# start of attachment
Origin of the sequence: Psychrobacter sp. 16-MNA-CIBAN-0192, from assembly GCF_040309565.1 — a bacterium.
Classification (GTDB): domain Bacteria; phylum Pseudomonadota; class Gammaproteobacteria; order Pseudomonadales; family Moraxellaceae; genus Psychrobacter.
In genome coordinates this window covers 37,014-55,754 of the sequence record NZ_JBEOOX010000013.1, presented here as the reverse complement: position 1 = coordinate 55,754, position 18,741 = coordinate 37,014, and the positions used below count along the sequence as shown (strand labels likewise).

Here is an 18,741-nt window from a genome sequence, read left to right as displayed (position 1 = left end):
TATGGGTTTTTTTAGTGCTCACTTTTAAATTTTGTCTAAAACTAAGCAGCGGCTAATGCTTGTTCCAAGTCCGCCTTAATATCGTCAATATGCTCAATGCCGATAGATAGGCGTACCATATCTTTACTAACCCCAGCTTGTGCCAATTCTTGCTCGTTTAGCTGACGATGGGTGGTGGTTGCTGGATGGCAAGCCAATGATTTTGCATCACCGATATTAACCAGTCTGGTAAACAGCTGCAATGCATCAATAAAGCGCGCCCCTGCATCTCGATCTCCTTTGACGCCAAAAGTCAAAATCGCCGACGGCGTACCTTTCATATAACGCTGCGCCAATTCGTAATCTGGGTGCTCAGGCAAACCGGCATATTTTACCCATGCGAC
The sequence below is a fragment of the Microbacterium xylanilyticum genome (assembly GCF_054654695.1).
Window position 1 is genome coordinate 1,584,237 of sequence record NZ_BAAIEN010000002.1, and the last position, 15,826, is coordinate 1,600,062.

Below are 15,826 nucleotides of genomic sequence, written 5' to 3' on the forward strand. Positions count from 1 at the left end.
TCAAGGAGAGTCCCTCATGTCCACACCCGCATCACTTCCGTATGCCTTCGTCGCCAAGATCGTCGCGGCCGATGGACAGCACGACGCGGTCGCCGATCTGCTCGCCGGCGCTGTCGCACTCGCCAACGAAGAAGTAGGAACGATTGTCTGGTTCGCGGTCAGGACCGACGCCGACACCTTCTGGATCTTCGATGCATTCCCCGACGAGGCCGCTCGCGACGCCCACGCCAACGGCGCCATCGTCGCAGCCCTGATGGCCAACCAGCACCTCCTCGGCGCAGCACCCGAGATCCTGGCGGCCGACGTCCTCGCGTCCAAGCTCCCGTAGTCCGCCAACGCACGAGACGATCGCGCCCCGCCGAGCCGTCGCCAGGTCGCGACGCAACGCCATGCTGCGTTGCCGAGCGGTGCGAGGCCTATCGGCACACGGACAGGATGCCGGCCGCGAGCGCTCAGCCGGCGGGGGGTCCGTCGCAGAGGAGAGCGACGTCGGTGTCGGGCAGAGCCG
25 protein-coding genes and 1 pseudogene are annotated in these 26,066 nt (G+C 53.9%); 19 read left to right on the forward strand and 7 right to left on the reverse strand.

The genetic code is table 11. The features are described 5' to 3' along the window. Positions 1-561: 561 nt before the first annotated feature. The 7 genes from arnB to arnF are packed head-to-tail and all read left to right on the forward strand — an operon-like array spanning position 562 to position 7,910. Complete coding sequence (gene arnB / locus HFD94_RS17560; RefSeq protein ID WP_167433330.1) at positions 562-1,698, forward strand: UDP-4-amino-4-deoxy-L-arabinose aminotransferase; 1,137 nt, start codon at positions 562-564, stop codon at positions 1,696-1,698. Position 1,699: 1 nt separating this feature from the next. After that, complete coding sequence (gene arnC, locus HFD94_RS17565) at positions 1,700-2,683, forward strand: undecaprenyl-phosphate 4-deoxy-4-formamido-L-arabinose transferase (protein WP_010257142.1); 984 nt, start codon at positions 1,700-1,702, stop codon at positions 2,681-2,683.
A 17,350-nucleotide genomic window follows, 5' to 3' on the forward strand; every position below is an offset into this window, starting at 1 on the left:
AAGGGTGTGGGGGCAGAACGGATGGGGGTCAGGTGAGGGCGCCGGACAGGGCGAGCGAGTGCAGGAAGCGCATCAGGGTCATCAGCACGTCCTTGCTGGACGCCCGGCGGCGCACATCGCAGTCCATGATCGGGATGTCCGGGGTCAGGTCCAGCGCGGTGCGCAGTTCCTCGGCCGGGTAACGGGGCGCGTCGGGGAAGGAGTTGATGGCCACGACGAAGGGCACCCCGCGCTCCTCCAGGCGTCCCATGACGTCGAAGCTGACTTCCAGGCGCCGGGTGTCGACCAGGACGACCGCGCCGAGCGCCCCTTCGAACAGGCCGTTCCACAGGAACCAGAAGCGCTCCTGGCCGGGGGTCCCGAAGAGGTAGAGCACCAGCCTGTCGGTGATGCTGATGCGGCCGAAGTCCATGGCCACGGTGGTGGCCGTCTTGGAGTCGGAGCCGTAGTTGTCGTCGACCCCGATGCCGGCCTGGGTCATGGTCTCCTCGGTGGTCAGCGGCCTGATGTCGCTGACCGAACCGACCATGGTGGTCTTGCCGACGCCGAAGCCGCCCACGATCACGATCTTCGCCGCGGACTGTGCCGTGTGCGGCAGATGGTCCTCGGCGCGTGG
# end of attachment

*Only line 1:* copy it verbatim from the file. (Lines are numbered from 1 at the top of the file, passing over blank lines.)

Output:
Origin of the sequence: Psychrobacter sp. 16-MNA-CIBAN-0192, from assembly GCF_040309565.1 — a bacterium.